Where young children learn and grow

Mission Statement

The Ben & Maxine Miller Child Development Laboratory School at Purdue University is a place where young children and families learn and grow. Actively engaging the world around them, each day children, teachers, parents, researchers, and university students play and work together, creating a safe, loving community of discovery.

Program Philosophy and Goals

The foundation of our program is a belief in the uniqueness and intrinsic value of each child, parent, legal guardian, student, and staff member. Our day-to-day programming is informed by theory, which states that children actively construct their own knowledge by experimenting with and reasoning about things and events around them. We also believe that children learn best when they have high self-esteem, are confident and comfortable with themselves, and are challenged at a level appropriate to their development. We believe that while there are predictable stages of growth, there is also a uniqueness in the development of each child based on his/her personality, learning style, family background, and past experience. Each child’s physical, social, emotional, cognitive, and language development may differ substantially from other children of the same age and even from their own growth in a different area. Therefore, we provide a variety of activities designed to engage and challenge the diverse developmental levels and interests reflected in each group of children. We strive to maintain an atmosphere of acceptance, allowing children to develop a strong sense of self-worth.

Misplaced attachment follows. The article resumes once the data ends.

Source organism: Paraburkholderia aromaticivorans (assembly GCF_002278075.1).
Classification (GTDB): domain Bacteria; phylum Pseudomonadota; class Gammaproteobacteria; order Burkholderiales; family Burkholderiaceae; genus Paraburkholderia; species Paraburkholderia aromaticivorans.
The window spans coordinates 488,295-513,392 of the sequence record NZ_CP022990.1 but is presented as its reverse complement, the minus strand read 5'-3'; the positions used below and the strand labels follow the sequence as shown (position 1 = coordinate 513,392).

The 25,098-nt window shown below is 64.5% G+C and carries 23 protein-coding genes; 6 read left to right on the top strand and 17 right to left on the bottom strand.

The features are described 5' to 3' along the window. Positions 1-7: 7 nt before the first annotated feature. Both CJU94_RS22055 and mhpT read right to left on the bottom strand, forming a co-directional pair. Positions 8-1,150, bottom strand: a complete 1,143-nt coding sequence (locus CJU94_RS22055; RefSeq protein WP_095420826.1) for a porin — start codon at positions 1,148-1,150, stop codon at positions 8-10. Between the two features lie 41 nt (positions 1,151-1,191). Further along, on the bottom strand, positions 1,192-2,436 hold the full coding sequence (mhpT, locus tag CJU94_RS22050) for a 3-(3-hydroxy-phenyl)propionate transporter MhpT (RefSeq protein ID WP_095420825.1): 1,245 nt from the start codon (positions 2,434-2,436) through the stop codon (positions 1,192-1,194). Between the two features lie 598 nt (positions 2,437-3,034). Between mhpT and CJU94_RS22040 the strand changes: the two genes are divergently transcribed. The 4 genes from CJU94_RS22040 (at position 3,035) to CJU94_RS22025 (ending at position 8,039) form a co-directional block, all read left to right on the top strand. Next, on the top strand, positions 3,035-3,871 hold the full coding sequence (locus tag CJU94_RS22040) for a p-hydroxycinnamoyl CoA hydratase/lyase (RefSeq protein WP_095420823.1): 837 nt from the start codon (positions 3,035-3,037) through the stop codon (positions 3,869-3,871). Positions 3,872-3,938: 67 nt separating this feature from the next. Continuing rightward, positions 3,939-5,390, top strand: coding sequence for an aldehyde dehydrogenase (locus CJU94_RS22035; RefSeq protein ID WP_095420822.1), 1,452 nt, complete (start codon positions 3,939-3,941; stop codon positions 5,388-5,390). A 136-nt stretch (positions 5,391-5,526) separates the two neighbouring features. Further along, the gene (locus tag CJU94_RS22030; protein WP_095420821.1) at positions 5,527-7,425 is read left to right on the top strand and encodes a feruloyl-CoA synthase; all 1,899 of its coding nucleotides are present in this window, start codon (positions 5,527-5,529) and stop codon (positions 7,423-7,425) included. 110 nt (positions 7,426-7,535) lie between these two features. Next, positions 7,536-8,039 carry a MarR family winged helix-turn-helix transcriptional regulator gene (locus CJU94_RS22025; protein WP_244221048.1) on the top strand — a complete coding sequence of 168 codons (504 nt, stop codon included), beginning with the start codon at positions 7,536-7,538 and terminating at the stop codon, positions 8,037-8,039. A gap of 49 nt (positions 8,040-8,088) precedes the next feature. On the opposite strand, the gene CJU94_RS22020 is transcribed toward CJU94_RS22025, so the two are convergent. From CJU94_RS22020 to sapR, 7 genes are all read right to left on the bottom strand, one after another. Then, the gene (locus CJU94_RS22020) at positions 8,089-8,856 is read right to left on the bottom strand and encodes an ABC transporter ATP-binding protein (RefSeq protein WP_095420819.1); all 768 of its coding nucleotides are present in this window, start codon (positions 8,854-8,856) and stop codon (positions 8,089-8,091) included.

MCDLS is actively involved with faculty members and students on campus in generating knowledge and developing innovative educational practices. It provides an excellent resource for the study of the child in the context of the family and community. Research projects have involved the development of research instruments, masters’ and doctoral theses, pilot efforts leading to outside funding, and full-scale studies. Investigations have focused on a range of topics related to the development of social and cognitive abilities; the creation and management of early education environments; and relationships between teachers, children, and families. The research component is coordinated so that interference or disruptions of the educational program are minimized.  

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